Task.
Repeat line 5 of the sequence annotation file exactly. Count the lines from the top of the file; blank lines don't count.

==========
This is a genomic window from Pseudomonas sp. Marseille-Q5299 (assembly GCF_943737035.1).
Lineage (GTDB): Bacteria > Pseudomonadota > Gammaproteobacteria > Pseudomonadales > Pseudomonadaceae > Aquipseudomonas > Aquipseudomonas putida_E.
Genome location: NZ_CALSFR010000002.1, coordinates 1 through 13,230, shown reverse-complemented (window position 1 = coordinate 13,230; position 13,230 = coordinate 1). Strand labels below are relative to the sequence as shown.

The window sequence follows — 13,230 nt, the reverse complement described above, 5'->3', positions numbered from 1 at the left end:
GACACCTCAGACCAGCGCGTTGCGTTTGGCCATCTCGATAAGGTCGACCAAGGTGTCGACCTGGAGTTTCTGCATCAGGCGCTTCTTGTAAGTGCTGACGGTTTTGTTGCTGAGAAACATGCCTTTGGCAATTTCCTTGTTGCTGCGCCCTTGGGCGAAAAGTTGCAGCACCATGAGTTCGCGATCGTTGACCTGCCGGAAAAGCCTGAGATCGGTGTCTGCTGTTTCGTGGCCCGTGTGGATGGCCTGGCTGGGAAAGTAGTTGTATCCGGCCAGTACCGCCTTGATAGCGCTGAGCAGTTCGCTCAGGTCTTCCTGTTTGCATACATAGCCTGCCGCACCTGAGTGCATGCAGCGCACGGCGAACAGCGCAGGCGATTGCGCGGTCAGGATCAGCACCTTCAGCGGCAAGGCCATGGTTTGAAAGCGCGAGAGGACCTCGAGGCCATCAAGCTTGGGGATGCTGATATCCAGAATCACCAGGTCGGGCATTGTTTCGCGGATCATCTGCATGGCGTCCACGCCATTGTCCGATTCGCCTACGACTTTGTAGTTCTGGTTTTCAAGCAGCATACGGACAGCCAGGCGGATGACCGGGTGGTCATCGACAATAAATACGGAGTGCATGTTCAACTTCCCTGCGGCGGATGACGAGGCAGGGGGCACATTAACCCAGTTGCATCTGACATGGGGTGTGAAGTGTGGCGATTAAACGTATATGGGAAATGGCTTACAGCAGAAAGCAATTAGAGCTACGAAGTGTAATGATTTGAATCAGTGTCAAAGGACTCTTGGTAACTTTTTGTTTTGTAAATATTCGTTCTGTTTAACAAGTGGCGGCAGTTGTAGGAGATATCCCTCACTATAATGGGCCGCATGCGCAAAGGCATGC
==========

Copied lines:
GACACCTCAGACCAGCGCGTTGCGTTTGGCCATCTCGATAAGGTCGACCAAGGTGTCGACCTGGAGTTTCTGCATCAGGCGCTTCTTGTAAGTGCTGACGGTTTTGTTGCTGAGAAACATGCCTTTGGCAATTTCCTTGTTGCTGCGCCCTTGGGCGAAAAGTTGCAGCACCATGAGTTCGCGATCGTTGACCTGCCGGAAAAGCCTGAGATCGGTGTCTGCTGTTTCGTGGCCCGTGTGGATGGCCTGGCTGGGAAAGTAGTTGTATCCGGCCAGTACCGCCTTGATAGCGCTGAGCAGTTCGCTCAGGTCTTCCTGTTTGCATACATAGCCTGCCGCACCTGAGTGCATGCAGCGCACGGCGAACAGCGCAGGCGATTGCGCGGTCAGGATCAGCACCTTCAGCGGCAAGGCCATGGTTTGAAAGCGCGAGAGGACCTCGAGGCCATCAAGCTTGGGGATGCTGATATCCAGAATCACCAGGTCGGGCATTGTTTCGCGGATCATCTGCATGGCGTCCACGCCATTGTCCGATTCGCCTACGACTTTGTAGTTCTGGTTTTCAAGCAGCATACGGACAGCCAGGCGGATGACCGGGTGGTCATCGACAATAAATACGGAGTGCATGTTCAACTTCCCTGCGGCGGATGACGAGGCAGGGGGCACATTAACCCAGTTGCATCTGACATGGGGTGTGAAGTGTGGCGATTAAACGTATATGGGAAATGGCTTACAGCAGAAAGCAATTAGAGCTACGAAGTGTAATGATTTGAATCAGTGTCAAAGGACTCTTGGTAACTTTTTGTTTTGTAAATATTCGTTCTGTTTAACAAGTGGCGGCAGTTGTAGGAGATATCCCTCACTATAATGGGCCGCATGCGCAAAGGCATGC